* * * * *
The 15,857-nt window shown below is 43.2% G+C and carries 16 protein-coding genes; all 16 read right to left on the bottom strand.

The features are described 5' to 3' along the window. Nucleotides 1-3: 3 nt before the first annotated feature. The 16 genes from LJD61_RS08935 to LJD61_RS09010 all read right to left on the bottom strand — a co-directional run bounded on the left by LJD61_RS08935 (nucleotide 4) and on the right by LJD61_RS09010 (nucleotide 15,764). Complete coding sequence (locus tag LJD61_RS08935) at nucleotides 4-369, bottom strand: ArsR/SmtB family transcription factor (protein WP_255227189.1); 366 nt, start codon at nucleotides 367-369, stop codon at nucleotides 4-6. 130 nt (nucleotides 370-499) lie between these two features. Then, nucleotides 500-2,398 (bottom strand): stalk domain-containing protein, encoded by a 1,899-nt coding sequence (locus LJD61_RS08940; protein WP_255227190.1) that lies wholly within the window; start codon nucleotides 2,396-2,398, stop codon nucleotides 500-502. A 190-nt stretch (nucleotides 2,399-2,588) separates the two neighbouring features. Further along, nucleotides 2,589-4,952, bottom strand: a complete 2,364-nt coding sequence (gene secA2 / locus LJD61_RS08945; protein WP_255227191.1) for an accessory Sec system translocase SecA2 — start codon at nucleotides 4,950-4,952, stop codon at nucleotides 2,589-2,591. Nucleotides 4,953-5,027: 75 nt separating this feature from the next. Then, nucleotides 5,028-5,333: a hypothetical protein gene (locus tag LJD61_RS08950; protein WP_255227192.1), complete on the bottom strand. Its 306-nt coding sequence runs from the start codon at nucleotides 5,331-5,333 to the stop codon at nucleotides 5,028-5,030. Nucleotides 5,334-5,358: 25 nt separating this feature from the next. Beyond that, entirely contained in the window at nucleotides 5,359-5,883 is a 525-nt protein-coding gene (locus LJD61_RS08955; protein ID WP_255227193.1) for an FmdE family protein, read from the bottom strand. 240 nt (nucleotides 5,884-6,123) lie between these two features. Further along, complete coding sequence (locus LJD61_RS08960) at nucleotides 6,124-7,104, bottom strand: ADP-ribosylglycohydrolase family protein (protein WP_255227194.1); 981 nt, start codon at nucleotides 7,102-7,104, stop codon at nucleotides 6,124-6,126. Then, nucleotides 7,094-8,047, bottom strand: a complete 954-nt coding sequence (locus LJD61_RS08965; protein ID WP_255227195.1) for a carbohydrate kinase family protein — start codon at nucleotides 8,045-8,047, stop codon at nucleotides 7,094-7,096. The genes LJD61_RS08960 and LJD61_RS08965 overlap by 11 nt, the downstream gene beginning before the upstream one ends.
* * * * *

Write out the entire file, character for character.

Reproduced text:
The 15,857-nt window shown below is 43.2% G+C and carries 16 protein-coding genes; all 16 read right to left on the bottom strand.

The features are described 5' to 3' along the window. Nucleotides 1-3: 3 nt before the first annotated feature. The 16 genes from LJD61_RS08935 to LJD61_RS09010 all read right to left on the bottom strand — a co-directional run bounded on the left by LJD61_RS08935 (nucleotide 4) and on the right by LJD61_RS09010 (nucleotide 15,764). Complete coding sequence (locus tag LJD61_RS08935) at nucleotides 4-369, bottom strand: ArsR/SmtB family transcription factor (protein WP_255227189.1); 366 nt, start codon at nucleotides 367-369, stop codon at nucleotides 4-6. 130 nt (nucleotides 370-499) lie between these two features. Then, nucleotides 500-2,398 (bottom strand): stalk domain-containing protein, encoded by a 1,899-nt coding sequence (locus LJD61_RS08940; protein WP_255227190.1) that lies wholly within the window; start codon nucleotides 2,396-2,398, stop codon nucleotides 500-502. A 190-nt stretch (nucleotides 2,399-2,588) separates the two neighbouring features. Further along, nucleotides 2,589-4,952, bottom strand: a complete 2,364-nt coding sequence (gene secA2 / locus LJD61_RS08945; protein WP_255227191.1) for an accessory Sec system translocase SecA2 — start codon at nucleotides 4,950-4,952, stop codon at nucleotides 2,589-2,591. Nucleotides 4,953-5,027: 75 nt separating this feature from the next. Then, nucleotides 5,028-5,333: a hypothetical protein gene (locus tag LJD61_RS08950; protein WP_255227192.1), complete on the bottom strand. Its 306-nt coding sequence runs from the start codon at nucleotides 5,331-5,333 to the stop codon at nucleotides 5,028-5,030. Nucleotides 5,334-5,358: 25 nt separating this feature from the next. Beyond that, entirely contained in the window at nucleotides 5,359-5,883 is a 525-nt protein-coding gene (locus LJD61_RS08955; protein ID WP_255227193.1) for an FmdE family protein, read from the bottom strand. 240 nt (nucleotides 5,884-6,123) lie between these two features. Further along, complete coding sequence (locus LJD61_RS08960) at nucleotides 6,124-7,104, bottom strand: ADP-ribosylglycohydrolase family protein (protein WP_255227194.1); 981 nt, start codon at nucleotides 7,102-7,104, stop codon at nucleotides 6,124-6,126. Then, nucleotides 7,094-8,047, bottom strand: a complete 954-nt coding sequence (locus LJD61_RS08965; protein ID WP_255227195.1) for a carbohydrate kinase family protein — start codon at nucleotides 8,045-8,047, stop codon at nucleotides 7,094-7,096. The genes LJD61_RS08960 and LJD61_RS08965 overlap by 11 nt, the downstream gene beginning before the upstream one ends.